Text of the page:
Butterflies get all the attention, but moths are really where it’s at. For one thing, there are way more species of moths in Canada (more than 5,000) than butterflies (around 300). For another, we are used to thinking of moths as drab, and while some are, there are many with a wild side. In the fall, one group to watch for are the underwings. These moths are masters of camouflage when resting on a tree trunk, but when they open their upper wings, they reveal flashes of pinks, yellows, oranges, and reds on their hindwings—which is where they get their name. One theory to explain these bright colours is that they could be used to startle a potential predator. Imagine a bird getting close to finding a camouflaged moth and then the moth flashes its colourful hindwings as it takes flight—this may startle the bird long enough for the moth to escape and hide somewhere else. It could also work the other way around, where a predator notices a flying underwing with its bright colours but when the moth lands it “disappears.” Because the predator is focussed on finding the pink or orange, it misses out on discovering the now-camouflaged insect.
Whatever the reason, having concealed colourful hindwings is a successful strategy—there are more than 100 moth species in this group in North America.
Nocturnal advantage: By being active at night, moths avoid most insect-eating birds, which are usually diurnal. Moths also can collect nectar from flowers at night without competing with many other pollinators. In fact, some flowers only open at night to take advantage of pollinating moths.
Wolves, coyotes, and foxes
The dog-days of summer may be behind us, but are you ready for the three-dog nights of autumn? We have three members of the canine family that you might hear during fall evenings.
Let’s start with the biggest: the wolf. While howling does occur throughout the year, both eastern (or Algonquin) wolves and timber wolves can be quite vocal in fall when it plays a role in their family dynamics. Howling lets pack members know where its members are and also lets one pack proclaim its territory to other wolves. But the howling also appears to be a bonding activity for the pack in the later summer and fall when adults start to leave their pups for the evening and go out to hunt. Pups at this stage are too big to stay in their dens but too little to go along, so they are left at “rendezvous sites,” where they have to wait until the parents return with food. A lot of social interactions happen at these sites, and when the adults make their deep drawn-out howls, you may hear their chorus interspersed with the coyote-like yapping and yipping of the pups. Once they are old enough to hunt with the pack, the rendezvous sites are no longer used and howling is less frequent.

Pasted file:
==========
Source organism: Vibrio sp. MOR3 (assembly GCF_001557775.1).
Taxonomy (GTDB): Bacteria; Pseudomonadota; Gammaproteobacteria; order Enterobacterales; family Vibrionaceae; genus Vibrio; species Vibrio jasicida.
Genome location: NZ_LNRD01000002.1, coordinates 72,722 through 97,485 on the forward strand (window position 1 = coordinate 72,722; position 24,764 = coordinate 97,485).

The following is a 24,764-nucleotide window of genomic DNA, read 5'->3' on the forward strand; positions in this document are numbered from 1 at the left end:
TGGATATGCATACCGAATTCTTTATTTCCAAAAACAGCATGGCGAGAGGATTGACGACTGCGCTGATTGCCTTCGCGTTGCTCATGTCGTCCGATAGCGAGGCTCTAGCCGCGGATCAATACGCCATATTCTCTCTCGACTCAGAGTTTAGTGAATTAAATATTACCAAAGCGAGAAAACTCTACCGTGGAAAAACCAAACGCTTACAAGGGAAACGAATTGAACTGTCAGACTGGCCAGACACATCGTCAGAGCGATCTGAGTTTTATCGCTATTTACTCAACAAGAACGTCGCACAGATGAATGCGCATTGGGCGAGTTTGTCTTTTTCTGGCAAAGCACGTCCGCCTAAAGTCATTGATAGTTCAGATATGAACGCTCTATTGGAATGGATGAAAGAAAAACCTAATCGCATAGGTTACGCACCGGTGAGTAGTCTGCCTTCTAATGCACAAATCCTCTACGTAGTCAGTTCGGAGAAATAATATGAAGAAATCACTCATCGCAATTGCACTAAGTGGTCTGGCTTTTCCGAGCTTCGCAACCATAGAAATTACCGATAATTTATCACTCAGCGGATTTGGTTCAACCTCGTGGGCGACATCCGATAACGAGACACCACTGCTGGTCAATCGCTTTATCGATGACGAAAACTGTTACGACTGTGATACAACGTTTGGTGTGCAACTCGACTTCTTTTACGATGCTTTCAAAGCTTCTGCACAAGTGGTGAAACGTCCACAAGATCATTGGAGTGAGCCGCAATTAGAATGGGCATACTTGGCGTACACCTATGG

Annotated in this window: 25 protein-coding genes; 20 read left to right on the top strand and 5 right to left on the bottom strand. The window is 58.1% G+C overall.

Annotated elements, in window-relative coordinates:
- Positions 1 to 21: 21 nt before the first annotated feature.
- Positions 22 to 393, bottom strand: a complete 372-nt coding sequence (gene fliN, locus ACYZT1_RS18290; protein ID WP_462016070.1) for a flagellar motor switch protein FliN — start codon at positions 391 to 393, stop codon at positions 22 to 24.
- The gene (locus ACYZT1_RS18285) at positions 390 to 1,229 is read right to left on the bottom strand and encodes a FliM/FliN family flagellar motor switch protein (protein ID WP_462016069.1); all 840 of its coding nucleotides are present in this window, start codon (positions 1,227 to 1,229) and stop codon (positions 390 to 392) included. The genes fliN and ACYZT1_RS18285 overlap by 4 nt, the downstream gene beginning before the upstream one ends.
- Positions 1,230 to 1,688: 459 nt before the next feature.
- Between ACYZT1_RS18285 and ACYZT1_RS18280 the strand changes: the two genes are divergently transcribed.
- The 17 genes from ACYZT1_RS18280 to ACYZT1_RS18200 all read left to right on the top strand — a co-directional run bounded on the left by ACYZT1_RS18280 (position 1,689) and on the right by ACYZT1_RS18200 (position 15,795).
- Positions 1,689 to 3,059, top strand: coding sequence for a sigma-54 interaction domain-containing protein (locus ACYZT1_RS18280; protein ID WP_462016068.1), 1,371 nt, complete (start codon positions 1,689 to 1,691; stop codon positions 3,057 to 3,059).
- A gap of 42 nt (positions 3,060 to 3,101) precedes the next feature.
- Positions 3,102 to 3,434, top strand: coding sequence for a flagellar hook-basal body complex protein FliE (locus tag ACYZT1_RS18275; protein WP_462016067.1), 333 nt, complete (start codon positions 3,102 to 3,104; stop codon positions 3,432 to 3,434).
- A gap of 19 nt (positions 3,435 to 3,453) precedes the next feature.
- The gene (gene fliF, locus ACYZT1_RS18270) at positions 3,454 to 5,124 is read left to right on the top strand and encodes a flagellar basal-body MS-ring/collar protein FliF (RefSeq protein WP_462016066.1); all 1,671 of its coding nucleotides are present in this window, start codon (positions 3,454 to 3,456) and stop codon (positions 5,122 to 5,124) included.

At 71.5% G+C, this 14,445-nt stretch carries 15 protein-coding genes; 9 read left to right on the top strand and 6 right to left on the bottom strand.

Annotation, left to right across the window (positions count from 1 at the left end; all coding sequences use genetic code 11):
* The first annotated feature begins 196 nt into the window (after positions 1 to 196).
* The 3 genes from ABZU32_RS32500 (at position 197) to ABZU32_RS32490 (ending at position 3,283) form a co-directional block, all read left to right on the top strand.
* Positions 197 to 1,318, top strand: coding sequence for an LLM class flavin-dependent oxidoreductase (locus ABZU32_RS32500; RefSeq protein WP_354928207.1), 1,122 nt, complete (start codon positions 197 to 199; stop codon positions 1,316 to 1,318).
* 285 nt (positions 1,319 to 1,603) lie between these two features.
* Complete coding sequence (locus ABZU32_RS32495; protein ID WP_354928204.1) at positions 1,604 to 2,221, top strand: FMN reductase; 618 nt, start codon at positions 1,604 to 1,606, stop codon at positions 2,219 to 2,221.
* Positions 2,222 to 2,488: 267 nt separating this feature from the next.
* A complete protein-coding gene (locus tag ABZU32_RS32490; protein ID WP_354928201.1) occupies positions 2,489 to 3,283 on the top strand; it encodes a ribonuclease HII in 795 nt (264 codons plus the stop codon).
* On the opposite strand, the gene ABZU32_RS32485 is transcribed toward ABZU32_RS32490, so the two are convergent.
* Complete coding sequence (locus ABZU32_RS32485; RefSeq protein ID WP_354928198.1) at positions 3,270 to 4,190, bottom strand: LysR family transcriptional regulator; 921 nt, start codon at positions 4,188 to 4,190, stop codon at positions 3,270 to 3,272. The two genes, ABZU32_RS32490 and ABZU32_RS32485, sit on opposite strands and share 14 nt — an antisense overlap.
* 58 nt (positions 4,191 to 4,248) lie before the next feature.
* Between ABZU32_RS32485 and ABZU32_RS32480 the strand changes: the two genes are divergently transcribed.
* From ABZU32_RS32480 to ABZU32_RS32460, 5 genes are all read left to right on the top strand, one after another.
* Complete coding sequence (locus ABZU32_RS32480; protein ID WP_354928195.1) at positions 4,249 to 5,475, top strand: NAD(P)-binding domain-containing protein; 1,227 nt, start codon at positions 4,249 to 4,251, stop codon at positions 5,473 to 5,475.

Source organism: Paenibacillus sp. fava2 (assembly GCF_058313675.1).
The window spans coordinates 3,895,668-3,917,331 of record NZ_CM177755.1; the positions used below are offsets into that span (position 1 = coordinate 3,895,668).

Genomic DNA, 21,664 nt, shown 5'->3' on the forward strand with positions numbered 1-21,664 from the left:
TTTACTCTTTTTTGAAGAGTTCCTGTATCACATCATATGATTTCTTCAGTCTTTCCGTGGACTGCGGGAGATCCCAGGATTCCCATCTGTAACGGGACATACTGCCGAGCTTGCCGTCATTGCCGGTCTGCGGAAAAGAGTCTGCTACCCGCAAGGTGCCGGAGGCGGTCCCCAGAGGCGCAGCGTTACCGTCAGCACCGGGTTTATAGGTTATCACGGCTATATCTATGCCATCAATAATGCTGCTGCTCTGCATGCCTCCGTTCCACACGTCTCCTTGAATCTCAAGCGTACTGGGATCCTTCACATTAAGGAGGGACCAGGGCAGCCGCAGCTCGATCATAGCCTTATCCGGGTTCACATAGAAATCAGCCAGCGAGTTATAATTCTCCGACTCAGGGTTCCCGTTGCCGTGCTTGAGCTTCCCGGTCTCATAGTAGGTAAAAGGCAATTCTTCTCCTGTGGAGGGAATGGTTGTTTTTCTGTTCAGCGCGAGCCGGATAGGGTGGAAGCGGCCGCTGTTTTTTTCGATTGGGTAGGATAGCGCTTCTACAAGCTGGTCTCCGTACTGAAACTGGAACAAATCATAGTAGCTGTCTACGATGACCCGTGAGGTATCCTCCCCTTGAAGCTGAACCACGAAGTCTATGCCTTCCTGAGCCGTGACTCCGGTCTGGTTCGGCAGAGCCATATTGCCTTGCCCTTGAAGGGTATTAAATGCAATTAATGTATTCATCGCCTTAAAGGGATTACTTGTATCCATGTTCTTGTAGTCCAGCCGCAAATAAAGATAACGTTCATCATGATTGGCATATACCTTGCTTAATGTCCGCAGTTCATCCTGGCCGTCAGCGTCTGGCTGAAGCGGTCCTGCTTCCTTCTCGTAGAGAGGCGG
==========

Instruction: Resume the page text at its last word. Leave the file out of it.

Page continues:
No wolves nearby? There are likely coyotes, which really are just a small species of wolf (and, thus, deserve the same wow-factor). They make lots of noise at night—including yipping that sounds similar to wolf puppies, but can be heard all year. Wolves or coyotes (or both) will often respond to people’s attempts to wolf call. Even other sounds, like the whistle of a train, can get them going; I’ve heard up to three separate coyote packs call back at once from different directions after a train goes by.
Our third cottage canine is the red fox. This little guy is in the dog family, but isn’t closely related to wolves, coyotes, or domestic dogs. Unlike those bigger cousins, red foxes don’t really howl. Their most common sound is a screaming bark. Imagine saying the word “wow” but with a high-pitched, screechy voice. This noise, often repeated a few times, appears to be an identification call that foxes use for distant communication. Like dogs, foxes make the same sounds for different meanings, depending on the situation. As the autumn turns to winter and as we enter the fox’s breeding season, another call may be heard: a drawn-out scream made by females in heat. Heard in the depths of winter, it can certainly put a chill up one’s spine.
Nocturnal advantage: With their keen noses, these canine hunters are able to detect and surprise their prey before being noticed. Also, communicating is easier for packs at night, when the winds tend to die down, and their howls and barks can carry great distances across the dark landscape.
This story was originally published as “Wild Night Out” in the October 2022 issue of Cottage Life. Wolf Lake, Ont., cottager Chris Earley is the interpretive biologist and education coordinator at the Arboretum at the University of Guelph.
14 fantastic facts about foxes